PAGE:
Invisible Lines of Hope

Out beyond ideas of wrongdoing
and rightdoing there is a field.
I’ll meet you there.
When the soul lies down in that grass
the world is too full to talk about.

Rumi

When we’re being asked to unpack a new layer of wound that will lead to healing, it can feel daunting, overwhelming, and hopeless. The questions circle and dart like bats in the dark of night. The doubt eats away at serenity. The physical symptoms can cause you to want to withdraw from life and ball up in bed, and sometimes you do. In the darkness and suffering, it’s so easy to forget that the questions will resolve and that the new layer of healing with unshackle and shake itself to the surface like bulbs emerging in spring. In the dark of winter, we often cannot see the shifting that’s occurring underground. It’s during this time that we must … Click here to continue reading...

The Holy Days

Chihuly exhibit at Denver Botanic Gardens

There’s a vulnerability on the planet during the holiday season. I see it in people’s faces: beneath the stress and tightness and frantic pace lives the softness of an open heart, as if the emissaries of grief travel from broken heart to eyes and softening the edges. I see the longing for connection, the most basic human desire to break through our isolation and sit comfortably in others’ company. I see the desire for peace. I see the longing for love.

It happens in small moments as I walk through my day. I catch the eyes of a driver in the parking lot and smile. She smiles back. A meeting of strangers. I drive out of the parking lot and wave at the homeless man on the corner. “Can we give him anything, mommy?” my son asks. I know I don’t have any small … Click here to continue reading...

December: Turn Inward Against the Tide

There’s a natural rhythm to each season and each month of the year, an archetypal energy that, if we could allow ourselves to tap into, would guide us toward loving actions that would serve our inner selves. In spring we’re guided toward the energy of rebirth; in summer toward celebration; in autumn toward letting go. Then we arrive at winter, a time of hibernation, stillness and reflection.

Yet, because our culture fails us quite miserably in the realm of transitions, rituals, and teaching us to attune to the energetic stream of each season so that we can align with its current and tap into the wisdom, we flounder through these thresholds, feeling alone, confused, and scared.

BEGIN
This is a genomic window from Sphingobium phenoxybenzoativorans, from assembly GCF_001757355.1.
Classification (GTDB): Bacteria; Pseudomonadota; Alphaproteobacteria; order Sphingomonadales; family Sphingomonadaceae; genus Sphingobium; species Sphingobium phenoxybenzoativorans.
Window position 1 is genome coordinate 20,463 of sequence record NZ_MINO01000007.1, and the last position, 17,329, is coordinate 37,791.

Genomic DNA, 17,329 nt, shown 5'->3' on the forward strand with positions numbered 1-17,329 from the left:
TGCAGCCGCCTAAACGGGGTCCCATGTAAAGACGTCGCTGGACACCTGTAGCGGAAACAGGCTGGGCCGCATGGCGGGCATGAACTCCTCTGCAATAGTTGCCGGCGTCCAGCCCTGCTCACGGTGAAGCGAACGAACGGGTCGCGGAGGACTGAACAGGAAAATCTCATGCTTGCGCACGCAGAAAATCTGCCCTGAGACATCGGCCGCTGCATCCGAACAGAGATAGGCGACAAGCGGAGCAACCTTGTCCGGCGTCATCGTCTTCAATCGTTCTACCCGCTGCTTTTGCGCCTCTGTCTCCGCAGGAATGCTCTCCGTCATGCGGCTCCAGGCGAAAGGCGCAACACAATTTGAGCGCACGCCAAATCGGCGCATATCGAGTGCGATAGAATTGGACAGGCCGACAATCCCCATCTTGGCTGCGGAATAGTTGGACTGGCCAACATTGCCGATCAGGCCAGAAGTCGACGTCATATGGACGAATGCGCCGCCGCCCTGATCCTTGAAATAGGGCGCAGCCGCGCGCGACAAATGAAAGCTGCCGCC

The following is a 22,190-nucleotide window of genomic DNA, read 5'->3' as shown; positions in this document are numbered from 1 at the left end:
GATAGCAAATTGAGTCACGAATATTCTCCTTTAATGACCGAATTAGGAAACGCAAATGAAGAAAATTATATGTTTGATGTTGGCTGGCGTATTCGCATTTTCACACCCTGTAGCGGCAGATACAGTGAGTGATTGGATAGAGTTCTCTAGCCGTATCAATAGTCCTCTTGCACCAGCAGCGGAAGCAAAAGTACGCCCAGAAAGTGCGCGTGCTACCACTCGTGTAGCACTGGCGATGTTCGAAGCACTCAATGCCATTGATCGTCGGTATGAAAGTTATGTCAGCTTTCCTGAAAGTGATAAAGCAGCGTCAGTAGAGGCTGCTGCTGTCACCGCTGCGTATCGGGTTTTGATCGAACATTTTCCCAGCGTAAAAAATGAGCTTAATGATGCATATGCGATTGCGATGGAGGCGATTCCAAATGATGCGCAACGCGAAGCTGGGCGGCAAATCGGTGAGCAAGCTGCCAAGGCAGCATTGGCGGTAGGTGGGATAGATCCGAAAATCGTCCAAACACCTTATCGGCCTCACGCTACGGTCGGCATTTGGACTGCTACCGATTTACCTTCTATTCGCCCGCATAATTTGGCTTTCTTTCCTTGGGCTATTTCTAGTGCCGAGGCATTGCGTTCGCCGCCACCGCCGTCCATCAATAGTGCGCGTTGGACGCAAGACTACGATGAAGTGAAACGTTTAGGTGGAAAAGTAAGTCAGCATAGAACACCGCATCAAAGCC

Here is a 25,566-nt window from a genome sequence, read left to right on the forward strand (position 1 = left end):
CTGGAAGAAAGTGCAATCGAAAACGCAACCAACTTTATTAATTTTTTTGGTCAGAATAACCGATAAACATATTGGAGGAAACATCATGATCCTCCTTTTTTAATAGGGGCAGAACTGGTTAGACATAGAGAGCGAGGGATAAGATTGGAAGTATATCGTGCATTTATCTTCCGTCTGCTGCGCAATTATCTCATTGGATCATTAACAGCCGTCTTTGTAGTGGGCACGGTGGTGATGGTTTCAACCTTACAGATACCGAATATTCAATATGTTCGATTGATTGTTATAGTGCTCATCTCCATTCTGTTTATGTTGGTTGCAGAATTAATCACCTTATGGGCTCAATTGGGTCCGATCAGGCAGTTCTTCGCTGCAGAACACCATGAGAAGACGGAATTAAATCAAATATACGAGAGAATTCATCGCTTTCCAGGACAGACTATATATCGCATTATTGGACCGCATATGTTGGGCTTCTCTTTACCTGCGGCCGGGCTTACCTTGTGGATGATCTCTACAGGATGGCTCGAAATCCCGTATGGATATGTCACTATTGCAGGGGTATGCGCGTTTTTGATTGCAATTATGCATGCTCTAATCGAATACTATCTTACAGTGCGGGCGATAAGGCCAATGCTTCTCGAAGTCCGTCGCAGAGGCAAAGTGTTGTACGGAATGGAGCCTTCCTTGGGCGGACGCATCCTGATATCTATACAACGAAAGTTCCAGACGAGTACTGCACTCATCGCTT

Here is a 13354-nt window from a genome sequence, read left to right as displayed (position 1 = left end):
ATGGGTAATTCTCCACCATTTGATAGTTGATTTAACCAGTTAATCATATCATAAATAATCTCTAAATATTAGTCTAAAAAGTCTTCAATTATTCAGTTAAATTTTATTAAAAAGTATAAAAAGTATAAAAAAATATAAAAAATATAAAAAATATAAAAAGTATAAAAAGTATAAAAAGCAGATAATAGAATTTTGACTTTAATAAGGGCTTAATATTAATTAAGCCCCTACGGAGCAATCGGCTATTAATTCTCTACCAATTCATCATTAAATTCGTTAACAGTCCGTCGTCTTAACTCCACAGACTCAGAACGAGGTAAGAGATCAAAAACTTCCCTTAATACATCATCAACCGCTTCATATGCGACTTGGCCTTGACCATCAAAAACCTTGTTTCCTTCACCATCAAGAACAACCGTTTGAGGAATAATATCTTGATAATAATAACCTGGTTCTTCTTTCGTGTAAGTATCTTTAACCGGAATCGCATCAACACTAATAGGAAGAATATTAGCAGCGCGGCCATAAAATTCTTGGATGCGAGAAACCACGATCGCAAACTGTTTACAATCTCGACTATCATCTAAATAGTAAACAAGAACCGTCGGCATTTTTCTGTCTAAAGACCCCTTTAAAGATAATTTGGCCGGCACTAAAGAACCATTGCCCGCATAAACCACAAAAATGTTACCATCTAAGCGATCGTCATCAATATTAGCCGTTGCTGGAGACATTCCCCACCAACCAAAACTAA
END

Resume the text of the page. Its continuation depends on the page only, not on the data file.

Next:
As such, quite often what I hear in my work with clients is that January, instead of a time to connect to the rich, quiet darkness of winter which would prepare them for the … Click here to continue reading...

A Holiday Offering

A member of the Conscious Weddings E-Course linked to this post on the forum, so I thought I would offer it here as well as a source of context and comfort during this holiday season.

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Since life isn’t a Hallmark card or a Hollywood movie, the holidays are often a time when fantasies and expectations for how things “should” be jut up against how things actually are. And since the winter holidays also coincide with the shift in the Earth’s tilt as evidenced by the Winter Solstice, it’s also a time of transition. We’re transitioning from darkness to light and simultaneously celebrating – or not celebrating – Hannukah, Christmas, and New Year’s Eve. The intersection of these events often creates an emotionally challenging time.

As transitions are, by definition, times of change, with each transition the loss and memories from the past filter up to consciousness. Loss triggers … Click here to continue reading...

Winter Solstice: A Ritual

Last Wednesday, the day after Winter Solstice, Everest and I went out into the yard to check on our tree. The night before we started what we hope to be an annual Solstice ritual inspired by a beautiful book by Eve Bunting called “Night Tree.” It’s the story of a family who adventure out on Christmas Eve to search for “their tree.” They drive to the edge of town, then walk through the moonlit woods until they arrive at a big spruce tree. Then they set about decorating it with popcorn strands, apples and tangerines hung by strings, and balls of honey pressed with millet. They sit down on a blanket to admire their tree, drink hot chocolate, and sing songs. Then they walk back to the car, and that night, as the boy lies in bed, he imagines all of the animals of the forest gathering around … Click here to continue reading...